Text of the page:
Homeless people have been sleeping in the underground walkways between Queen's Road East and Happy Valley racecourse. I have no problem with homeless people looking for somewhere to sleep; however, this area has become a permanent camp, and the problems associated with it are mounting daily.
On Wednesday morning, as I was making my way to work, I was passing under Wong Nai Chung Gap flyover to get to Queen's Road East.
A homeless man was urinating against a wall that people walk past.
This was at 7.35am and, to put it into context, there were young schoolgirls walking by who were shocked and probably scared at this disgusting act. It is worse when you consider that there are public toilets nearby.
This is not an isolated incident. I have seen numerous fights break out between the people sleeping there and have seen many people use the path as a toilet. Some of them actually sleep naked in full view of passers-by. The smell has become unbearable and it is very common to see women wait for a man to accompany them through this walkway as they feel vulnerable.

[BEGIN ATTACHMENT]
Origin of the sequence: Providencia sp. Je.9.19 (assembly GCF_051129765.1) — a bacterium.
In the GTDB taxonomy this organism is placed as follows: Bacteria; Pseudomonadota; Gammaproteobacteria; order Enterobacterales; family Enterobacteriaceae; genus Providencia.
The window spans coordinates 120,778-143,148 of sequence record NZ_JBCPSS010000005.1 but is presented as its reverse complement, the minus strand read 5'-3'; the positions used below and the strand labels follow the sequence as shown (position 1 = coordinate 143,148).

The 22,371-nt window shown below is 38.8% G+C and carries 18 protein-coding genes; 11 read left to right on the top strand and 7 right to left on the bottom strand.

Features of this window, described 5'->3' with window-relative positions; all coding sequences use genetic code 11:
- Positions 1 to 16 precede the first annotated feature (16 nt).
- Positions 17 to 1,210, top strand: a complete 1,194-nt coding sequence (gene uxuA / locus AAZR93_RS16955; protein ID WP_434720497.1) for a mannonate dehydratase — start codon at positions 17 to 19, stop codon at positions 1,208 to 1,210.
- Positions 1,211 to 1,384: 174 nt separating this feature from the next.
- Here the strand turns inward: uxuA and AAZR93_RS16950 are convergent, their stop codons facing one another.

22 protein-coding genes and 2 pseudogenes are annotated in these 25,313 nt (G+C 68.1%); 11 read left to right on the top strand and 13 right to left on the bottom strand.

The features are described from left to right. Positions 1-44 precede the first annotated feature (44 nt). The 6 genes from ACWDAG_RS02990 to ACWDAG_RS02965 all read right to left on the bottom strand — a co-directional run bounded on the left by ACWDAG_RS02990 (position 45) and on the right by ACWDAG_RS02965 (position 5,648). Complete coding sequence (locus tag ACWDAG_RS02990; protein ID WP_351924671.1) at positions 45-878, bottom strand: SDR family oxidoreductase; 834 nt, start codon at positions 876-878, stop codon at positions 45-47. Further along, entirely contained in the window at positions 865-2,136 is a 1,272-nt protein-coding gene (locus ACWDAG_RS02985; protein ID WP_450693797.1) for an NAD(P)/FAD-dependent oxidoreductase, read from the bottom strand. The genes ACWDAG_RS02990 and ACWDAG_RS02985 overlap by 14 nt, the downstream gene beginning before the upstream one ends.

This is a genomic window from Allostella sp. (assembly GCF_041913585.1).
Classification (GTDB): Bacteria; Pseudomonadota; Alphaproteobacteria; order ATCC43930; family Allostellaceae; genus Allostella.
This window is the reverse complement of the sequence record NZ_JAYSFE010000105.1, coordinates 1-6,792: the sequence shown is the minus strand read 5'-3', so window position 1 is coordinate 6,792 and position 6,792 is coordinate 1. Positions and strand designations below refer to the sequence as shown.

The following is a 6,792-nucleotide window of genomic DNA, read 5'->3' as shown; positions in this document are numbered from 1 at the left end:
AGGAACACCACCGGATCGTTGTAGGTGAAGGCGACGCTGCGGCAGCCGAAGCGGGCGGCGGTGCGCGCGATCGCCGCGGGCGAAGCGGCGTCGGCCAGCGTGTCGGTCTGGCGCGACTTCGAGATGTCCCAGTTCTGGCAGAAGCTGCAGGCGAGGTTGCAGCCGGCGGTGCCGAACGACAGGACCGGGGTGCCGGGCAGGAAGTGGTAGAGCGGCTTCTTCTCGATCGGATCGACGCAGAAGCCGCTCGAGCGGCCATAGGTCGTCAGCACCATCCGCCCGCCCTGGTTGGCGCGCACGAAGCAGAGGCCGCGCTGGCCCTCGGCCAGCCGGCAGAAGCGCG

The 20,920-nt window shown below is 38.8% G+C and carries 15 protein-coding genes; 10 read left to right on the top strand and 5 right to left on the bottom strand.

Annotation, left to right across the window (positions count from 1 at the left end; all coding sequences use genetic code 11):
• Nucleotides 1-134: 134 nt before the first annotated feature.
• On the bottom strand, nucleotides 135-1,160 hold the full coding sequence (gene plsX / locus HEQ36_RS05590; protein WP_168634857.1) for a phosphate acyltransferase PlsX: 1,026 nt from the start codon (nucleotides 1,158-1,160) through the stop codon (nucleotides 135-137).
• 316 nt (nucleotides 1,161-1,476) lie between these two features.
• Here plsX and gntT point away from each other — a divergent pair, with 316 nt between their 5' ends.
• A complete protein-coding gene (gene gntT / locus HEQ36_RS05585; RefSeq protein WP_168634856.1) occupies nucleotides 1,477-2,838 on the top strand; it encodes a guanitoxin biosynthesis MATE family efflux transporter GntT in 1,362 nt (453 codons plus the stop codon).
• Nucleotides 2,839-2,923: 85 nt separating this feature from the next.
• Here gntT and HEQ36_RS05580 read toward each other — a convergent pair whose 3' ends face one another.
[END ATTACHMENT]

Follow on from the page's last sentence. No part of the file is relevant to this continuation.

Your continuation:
The people sleeping there have no respect for anyone else, and the time has come for the police to remove them.
Dermot Cooper, Causeway Bay
Mirrors more effective than cycle helmets
Only too often we hear about another death of a cyclist on our roads, so how can we protect ourselves?